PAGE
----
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Following a banner year of speaking out on workplace issues, SHRM is poised to do the same in 2016.
In 1984, when the late
Ron Pilenzo, former president and chief operating officer of the Society for Human Resource Management (SHRM), wanted to move the organization’s headquarters from the Cleveland area to the outskirts of Washington, D.C., he faced an uphill battle. There were questions, operational hurdles and challenges. Yet he felt strongly that, for SHRM to be a leading voice on public policy issues affecting the workplace, it needed to be closer to the action.
“We wanted to be near think tanks and government,” Pilenzo recounted in one of his final interviews. “We wanted to be the group that the federal government would call first on HR issues.” Fast-forward to today, and SHRM is that respected and highly sought-after voice.
SHRM staffers now walk the halls of Congress, meeting with lawmakers about key HR issues from immigration to paid leave to health care. Last year alone, Congress and federal agencies reached out to SHRM over 100 times. In addition, SHRM and our strategic affiliate, the
Council for Global Immigration, are at the table for high-level international meetings such as the recent
B20 Summit in Turkey, where we helped develop employment recommendations for the world’s largest economies.
In fact, 2015 was a banner year for SHRM advocacy efforts. SHRM led a strong campaign to raise concerns about the U.S. Department of Labor’s proposed changes to the overtime rules, helped protect tax credits for employer-provided benefits, sent our highest-ever number of SHRM members to testify before public policymakers and more. For a list of our top 10 advocacy accomplishments of 2015, read our HR Issues Update, available in the advocacy section of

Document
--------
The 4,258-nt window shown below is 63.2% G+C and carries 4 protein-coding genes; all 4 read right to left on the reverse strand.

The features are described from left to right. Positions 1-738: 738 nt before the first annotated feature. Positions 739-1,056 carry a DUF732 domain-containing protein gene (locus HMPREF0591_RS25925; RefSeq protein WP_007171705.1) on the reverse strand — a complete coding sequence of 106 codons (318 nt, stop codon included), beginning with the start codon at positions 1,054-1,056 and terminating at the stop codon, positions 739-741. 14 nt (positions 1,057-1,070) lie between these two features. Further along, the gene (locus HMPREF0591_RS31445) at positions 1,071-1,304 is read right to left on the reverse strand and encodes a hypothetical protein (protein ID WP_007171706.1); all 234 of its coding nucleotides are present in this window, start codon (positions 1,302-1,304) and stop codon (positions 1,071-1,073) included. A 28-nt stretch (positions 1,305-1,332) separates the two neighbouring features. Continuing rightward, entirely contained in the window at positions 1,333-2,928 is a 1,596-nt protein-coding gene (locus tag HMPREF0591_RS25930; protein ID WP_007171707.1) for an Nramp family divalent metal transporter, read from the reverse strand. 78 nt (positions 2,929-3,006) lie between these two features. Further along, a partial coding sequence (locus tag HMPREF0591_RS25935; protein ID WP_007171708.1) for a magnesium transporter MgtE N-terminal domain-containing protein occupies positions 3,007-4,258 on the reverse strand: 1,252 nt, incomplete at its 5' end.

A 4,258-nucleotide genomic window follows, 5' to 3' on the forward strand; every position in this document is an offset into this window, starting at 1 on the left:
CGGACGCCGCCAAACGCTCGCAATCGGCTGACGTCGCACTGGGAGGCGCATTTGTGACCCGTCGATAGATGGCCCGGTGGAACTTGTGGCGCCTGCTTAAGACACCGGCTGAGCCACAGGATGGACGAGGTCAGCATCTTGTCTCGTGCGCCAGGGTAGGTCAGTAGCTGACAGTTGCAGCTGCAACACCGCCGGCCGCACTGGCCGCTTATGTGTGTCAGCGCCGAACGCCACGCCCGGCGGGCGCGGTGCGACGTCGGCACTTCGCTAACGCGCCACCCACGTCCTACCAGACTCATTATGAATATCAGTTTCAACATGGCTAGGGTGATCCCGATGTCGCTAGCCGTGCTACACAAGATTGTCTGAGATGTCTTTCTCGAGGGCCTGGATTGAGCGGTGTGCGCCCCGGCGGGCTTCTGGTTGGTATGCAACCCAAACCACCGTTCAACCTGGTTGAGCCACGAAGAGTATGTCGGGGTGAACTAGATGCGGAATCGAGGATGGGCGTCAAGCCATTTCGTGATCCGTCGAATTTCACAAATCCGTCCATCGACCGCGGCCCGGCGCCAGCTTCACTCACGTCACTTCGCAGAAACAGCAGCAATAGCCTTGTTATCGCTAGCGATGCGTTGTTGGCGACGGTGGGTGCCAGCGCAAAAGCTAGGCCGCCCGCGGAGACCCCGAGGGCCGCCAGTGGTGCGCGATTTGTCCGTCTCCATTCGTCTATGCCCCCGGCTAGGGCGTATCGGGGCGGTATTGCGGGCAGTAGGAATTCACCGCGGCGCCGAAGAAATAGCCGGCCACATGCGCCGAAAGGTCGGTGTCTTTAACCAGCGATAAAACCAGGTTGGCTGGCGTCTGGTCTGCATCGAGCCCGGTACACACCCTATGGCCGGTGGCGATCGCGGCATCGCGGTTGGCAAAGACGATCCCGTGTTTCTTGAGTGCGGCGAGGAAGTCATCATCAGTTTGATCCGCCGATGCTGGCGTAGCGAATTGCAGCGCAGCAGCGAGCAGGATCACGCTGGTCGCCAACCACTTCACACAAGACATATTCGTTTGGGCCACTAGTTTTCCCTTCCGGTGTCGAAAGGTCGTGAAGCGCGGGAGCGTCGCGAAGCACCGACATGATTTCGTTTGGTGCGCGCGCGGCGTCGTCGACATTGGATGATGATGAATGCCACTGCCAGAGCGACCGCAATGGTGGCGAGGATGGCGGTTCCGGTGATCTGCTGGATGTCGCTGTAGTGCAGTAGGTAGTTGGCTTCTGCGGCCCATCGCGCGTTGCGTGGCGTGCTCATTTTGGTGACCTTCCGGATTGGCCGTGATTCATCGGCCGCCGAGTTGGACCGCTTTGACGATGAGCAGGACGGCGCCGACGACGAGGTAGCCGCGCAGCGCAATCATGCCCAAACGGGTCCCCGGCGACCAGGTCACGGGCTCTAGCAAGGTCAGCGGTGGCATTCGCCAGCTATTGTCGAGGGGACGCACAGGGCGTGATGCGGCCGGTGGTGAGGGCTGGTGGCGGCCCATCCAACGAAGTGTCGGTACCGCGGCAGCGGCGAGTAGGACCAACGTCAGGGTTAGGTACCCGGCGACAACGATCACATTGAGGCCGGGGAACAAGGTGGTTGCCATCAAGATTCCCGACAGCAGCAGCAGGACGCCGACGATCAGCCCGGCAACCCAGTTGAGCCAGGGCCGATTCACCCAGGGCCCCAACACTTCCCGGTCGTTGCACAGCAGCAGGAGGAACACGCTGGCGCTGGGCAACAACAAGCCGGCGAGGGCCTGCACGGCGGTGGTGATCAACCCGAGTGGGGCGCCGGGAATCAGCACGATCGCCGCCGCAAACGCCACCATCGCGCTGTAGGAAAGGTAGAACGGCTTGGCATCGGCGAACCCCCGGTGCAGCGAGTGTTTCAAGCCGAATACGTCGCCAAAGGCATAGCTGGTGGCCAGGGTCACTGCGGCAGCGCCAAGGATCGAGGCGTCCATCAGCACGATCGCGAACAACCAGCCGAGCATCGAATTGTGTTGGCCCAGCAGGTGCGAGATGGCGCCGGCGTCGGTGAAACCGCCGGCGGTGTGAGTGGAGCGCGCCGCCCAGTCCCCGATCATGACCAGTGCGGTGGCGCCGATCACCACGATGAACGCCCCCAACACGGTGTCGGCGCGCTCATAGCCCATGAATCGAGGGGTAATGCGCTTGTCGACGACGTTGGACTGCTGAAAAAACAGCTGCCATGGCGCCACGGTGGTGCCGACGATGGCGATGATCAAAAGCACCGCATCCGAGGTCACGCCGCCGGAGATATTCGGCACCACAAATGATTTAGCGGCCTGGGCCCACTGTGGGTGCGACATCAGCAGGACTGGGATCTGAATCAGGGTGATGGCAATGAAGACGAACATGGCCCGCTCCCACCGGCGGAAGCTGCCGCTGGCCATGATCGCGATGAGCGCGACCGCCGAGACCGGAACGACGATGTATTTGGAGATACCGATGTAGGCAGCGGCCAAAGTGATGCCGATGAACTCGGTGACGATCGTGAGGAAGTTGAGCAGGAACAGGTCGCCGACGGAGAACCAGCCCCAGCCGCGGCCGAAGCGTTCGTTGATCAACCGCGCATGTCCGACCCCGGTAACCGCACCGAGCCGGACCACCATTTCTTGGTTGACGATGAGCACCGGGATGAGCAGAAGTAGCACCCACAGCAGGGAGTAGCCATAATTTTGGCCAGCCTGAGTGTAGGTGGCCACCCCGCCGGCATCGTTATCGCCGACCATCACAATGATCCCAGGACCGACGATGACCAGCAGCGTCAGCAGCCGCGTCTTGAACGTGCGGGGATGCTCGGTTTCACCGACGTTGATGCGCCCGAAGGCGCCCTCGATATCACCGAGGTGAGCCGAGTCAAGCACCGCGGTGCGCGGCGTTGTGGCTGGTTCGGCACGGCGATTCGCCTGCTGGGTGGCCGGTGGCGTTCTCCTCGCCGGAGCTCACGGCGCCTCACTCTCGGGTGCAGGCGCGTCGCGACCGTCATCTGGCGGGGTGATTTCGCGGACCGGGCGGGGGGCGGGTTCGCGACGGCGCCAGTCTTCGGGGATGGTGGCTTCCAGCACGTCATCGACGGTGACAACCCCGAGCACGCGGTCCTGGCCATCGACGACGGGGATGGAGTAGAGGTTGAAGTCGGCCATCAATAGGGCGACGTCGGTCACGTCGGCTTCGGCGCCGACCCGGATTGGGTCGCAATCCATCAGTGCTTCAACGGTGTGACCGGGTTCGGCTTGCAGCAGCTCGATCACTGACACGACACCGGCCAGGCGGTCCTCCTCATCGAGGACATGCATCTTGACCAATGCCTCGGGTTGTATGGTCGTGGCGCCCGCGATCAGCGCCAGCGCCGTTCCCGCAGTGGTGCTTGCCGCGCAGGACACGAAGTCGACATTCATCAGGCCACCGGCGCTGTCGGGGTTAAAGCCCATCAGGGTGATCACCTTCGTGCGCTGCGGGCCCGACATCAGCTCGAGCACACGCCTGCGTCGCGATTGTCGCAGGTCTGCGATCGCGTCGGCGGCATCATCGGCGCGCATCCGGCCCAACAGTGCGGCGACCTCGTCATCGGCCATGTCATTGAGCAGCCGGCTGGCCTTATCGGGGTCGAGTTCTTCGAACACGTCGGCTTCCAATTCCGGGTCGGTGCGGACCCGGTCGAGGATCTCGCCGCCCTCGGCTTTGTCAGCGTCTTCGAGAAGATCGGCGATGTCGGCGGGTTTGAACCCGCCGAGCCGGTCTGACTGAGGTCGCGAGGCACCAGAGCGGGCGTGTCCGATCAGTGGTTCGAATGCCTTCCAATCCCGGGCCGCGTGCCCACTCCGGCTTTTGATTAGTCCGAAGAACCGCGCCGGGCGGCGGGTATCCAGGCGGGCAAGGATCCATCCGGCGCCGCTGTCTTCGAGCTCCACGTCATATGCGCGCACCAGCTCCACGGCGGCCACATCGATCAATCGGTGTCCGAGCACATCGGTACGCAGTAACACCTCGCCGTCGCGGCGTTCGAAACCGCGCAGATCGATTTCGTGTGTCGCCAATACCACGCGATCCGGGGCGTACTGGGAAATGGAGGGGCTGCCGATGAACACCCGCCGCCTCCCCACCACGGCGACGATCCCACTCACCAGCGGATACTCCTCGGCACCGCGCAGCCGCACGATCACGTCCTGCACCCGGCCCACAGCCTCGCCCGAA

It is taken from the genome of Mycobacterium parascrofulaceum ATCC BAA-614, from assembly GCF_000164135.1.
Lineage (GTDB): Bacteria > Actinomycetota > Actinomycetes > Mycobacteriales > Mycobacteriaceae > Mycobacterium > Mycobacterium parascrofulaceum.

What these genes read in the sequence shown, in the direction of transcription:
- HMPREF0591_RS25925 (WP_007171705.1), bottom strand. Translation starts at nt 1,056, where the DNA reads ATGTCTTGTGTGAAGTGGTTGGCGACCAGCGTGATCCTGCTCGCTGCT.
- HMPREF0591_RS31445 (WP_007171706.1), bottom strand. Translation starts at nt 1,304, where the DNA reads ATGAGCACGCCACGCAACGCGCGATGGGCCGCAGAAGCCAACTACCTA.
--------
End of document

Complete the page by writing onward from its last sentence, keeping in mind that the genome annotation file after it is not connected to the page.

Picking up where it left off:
With the U.S. presidential election on the horizon and employment issues at the top of legislative and regulatory agendas, this year is also shaping up to be a critical time to ensure that HR’s voice is heard.
We must accept this challenge and continue to be a leading voice on people management. No one else has as much insight as HR does into companies and the people who drive their success. No other profession knows the complex, rapidly changing world of work quite like we do. This means HR professionals are in the best position to speak to the real-life implications of workplace public policy.
Back on the job, organizations will also need HR’s leadership to navigate a landscape of new overtime rules, immigration guidelines, flexibility laws and regulations, and much more. We will address these timely issues at the
SHRM 2016 Employment Law & Legislative Conference, to be held March 13-16 in Washington, D.C. I invite you to join us.
It’s been more than three decades since SHRM picked up its Ohio roots and moved to our nation’s capital. Being at the epicenter of public policymaking is just as important now as it was then. In what will be a landmark year ahead for workplace issues, you can be sure that advocacy will be part and parcel of the work we do at SHRM.
As the world’s largest HR professional society, it is not only our responsibility to serve as a leading voice on behalf of effective human resource management, it’s our mission.
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